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Illinois Residents “Beef Up” on Food Safety

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Monday, February 25, 2008   

Pleasant Plains, IL – "Beefing up" food safety is what many in Illinois are doing, after the largest beef recall in American history. Schools and stores are trying to track down 143 million pounds of meat that possibly is tainted.

Frank Bowman owns the Sangamon Valley Cattle Company, and says consumers have something to learn from these large-scale recalls.

"The most important thing is knowing where your food comes from. Americans have gotten to the point where most of our food travels an average of over 1,500 miles to make it to your plate."

The federal agency investigating the case stresses that the recalled beef has not been linked to any illnesses. However, it may have come from sick cattle, which is against federal meat safety rules. Bowman explains family farmers don't use forklifts and electric shocks to process sick animals for meat.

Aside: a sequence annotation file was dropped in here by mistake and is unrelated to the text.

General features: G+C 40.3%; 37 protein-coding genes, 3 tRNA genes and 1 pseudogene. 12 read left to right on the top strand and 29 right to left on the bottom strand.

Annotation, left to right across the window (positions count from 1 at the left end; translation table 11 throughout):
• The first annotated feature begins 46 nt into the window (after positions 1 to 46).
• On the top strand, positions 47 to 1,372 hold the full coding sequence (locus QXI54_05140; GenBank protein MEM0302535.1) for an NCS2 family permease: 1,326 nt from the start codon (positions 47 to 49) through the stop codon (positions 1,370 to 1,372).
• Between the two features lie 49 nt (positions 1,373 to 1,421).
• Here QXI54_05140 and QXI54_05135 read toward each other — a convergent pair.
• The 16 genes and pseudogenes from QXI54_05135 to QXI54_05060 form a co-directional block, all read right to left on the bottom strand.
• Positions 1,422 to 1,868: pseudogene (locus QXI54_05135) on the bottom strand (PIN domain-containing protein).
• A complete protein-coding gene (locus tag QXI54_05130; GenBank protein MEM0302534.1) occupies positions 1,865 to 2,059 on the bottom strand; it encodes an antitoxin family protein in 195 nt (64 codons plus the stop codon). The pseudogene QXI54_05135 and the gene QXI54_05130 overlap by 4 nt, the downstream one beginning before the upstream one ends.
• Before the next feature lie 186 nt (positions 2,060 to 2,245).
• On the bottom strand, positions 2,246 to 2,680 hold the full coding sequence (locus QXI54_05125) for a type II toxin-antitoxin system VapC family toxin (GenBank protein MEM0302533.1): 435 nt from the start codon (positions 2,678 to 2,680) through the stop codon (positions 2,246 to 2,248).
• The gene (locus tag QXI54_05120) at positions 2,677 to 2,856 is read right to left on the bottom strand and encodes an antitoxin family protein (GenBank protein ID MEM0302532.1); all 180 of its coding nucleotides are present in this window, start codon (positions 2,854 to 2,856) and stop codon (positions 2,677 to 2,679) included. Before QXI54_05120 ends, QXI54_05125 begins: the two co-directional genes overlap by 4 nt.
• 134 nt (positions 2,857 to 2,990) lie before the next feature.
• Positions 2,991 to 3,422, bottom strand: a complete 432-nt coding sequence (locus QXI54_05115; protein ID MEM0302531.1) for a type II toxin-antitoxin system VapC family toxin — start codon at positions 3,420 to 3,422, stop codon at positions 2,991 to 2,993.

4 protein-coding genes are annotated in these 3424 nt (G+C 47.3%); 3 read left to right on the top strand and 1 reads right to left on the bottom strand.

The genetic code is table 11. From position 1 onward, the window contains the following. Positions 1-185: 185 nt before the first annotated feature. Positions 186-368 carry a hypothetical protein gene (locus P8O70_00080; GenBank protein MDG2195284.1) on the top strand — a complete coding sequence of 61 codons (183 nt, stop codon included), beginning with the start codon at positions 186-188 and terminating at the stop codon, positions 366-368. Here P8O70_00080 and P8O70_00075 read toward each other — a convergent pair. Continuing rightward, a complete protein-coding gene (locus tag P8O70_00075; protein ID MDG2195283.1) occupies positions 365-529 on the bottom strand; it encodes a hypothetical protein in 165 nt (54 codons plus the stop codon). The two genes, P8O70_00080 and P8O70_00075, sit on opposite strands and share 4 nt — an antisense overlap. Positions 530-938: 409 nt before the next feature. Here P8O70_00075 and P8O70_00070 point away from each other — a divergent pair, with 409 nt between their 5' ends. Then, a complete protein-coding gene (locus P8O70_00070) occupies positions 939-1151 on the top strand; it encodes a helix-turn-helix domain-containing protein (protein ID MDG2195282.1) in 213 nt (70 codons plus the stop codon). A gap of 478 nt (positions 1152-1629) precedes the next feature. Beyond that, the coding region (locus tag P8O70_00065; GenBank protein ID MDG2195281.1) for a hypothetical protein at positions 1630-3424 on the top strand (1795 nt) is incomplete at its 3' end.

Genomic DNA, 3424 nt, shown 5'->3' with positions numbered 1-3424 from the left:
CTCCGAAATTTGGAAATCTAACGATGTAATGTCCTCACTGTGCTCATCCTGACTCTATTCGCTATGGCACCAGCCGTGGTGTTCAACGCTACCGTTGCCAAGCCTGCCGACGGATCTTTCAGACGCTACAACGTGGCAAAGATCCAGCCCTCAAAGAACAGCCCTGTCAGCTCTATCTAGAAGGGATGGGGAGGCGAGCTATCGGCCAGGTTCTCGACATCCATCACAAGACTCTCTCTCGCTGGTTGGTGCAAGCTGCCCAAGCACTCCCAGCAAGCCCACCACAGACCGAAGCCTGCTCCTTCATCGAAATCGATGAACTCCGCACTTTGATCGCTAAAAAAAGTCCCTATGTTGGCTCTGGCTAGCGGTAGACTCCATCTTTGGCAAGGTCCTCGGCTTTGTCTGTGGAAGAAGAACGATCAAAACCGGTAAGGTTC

He says what cattle are fed also increases or decreases the potential for dangerous bacteria levels, such as E. coli, in processed meat. Feedlot food, he says, is not what cows naturally would eat.

"The bacteria and little bugs that live in their stomachs live at a certain pH in a certain environment, and changing what they eat changes those conditions."

The latest beef recall has raised questions about trusting the federal government to make sure food is safe.



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